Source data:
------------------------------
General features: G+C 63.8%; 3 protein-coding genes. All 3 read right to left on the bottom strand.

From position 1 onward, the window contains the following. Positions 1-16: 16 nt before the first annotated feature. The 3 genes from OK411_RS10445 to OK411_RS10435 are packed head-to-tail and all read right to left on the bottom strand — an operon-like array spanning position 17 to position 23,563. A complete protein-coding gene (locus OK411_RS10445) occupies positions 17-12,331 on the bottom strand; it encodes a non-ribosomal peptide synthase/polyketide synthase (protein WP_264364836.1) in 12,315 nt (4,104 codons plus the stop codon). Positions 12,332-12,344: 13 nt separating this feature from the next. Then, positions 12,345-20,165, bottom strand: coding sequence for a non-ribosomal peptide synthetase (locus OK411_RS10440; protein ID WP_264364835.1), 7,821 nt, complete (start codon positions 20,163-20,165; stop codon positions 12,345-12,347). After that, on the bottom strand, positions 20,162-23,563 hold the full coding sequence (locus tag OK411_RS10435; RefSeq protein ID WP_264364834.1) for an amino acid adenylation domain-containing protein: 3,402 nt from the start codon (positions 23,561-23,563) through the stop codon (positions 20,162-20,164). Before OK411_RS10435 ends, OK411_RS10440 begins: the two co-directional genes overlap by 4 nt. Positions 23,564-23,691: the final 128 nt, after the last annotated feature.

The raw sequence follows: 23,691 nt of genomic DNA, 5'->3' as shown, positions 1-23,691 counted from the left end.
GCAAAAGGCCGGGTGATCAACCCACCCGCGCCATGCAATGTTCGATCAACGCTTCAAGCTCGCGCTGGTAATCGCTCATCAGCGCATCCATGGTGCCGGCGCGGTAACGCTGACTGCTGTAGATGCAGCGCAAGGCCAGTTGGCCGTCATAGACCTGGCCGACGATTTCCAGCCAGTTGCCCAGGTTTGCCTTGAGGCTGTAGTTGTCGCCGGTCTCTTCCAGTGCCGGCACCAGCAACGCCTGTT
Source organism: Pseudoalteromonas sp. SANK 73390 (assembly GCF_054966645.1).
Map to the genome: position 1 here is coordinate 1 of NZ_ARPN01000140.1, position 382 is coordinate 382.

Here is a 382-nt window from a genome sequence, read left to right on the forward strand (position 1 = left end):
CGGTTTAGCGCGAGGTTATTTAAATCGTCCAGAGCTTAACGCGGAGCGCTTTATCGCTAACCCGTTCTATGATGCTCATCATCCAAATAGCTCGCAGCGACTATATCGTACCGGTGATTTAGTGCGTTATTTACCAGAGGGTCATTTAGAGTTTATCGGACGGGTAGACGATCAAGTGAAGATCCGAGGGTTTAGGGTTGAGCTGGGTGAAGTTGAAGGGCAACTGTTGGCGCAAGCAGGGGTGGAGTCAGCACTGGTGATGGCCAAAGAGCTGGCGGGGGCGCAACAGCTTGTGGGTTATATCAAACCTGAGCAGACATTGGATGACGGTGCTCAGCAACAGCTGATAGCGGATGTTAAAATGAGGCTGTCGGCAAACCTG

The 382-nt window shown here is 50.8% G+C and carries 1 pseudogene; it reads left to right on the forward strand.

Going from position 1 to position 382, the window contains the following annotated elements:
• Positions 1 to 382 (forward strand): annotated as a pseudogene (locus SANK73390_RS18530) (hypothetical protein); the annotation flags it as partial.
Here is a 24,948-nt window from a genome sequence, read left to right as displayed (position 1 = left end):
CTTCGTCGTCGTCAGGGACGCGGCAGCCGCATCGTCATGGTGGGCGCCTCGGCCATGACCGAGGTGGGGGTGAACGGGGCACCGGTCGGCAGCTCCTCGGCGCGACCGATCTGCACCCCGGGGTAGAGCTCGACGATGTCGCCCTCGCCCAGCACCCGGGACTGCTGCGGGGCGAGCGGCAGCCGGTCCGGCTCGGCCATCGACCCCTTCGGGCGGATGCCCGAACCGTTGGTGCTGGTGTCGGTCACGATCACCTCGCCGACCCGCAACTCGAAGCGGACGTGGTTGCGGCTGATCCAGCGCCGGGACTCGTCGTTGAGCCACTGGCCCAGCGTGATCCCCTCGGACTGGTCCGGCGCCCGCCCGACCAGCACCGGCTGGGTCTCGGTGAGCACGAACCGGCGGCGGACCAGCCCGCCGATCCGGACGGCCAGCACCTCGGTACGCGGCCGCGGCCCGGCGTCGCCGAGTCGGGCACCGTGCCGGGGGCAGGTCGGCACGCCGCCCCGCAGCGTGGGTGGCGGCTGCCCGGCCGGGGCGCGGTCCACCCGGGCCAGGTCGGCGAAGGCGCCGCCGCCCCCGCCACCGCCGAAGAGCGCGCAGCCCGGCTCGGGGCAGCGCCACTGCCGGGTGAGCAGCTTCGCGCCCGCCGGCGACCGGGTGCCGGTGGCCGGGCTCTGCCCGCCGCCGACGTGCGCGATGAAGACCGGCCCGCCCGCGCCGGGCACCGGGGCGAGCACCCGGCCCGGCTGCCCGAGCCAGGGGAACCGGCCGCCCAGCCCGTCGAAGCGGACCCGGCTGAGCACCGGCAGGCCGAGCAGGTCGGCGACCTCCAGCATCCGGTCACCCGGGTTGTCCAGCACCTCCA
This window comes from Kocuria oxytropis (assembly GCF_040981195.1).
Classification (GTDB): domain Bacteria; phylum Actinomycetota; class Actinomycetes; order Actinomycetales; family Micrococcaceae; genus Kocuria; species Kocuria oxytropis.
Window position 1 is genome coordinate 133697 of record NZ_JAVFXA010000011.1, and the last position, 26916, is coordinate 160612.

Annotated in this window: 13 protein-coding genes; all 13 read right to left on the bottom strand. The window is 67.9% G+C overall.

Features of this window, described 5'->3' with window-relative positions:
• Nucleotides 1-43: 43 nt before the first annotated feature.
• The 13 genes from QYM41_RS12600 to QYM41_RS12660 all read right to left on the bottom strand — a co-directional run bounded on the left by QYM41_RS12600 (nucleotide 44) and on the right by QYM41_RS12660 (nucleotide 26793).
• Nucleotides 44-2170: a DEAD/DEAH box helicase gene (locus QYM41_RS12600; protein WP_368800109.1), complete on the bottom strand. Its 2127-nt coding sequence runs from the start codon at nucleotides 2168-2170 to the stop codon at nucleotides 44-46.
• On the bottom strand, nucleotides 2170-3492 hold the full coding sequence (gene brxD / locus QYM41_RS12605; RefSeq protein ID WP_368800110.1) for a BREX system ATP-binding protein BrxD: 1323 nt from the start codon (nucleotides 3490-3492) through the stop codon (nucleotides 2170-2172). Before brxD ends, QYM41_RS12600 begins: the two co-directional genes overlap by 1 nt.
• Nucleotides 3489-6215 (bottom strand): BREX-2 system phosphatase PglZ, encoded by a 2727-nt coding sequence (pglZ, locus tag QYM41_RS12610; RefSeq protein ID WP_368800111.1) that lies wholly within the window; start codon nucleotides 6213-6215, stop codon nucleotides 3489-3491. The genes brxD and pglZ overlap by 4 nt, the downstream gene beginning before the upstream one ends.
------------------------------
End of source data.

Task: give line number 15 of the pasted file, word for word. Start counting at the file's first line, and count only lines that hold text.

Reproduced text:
Classification (GTDB): domain Bacteria; phylum Actinomycetota; class Actinomycetes; order Actinomycetales; family Micrococcaceae; genus Kocuria; species Kocuria oxytropis.